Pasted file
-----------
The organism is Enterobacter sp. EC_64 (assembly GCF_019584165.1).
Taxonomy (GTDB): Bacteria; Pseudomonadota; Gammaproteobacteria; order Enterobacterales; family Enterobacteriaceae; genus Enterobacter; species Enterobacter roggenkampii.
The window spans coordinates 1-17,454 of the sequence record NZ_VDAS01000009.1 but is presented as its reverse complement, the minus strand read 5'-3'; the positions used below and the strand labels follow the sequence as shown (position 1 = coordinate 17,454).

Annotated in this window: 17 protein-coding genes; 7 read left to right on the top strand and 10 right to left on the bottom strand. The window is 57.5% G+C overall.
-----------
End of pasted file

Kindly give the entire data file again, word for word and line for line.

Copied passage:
The organism is Enterobacter sp. EC_64 (assembly GCF_019584165.1).
Taxonomy (GTDB): Bacteria; Pseudomonadota; Gammaproteobacteria; order Enterobacterales; family Enterobacteriaceae; genus Enterobacter; species Enterobacter roggenkampii.
The window spans coordinates 1-17,454 of the sequence record NZ_VDAS01000009.1 but is presented as its reverse complement, the minus strand read 5'-3'; the positions used below and the strand labels follow the sequence as shown (position 1 = coordinate 17,454).

Annotated in this window: 17 protein-coding genes; 7 read left to right on the top strand and 10 right to left on the bottom strand. The window is 57.5% G+C overall.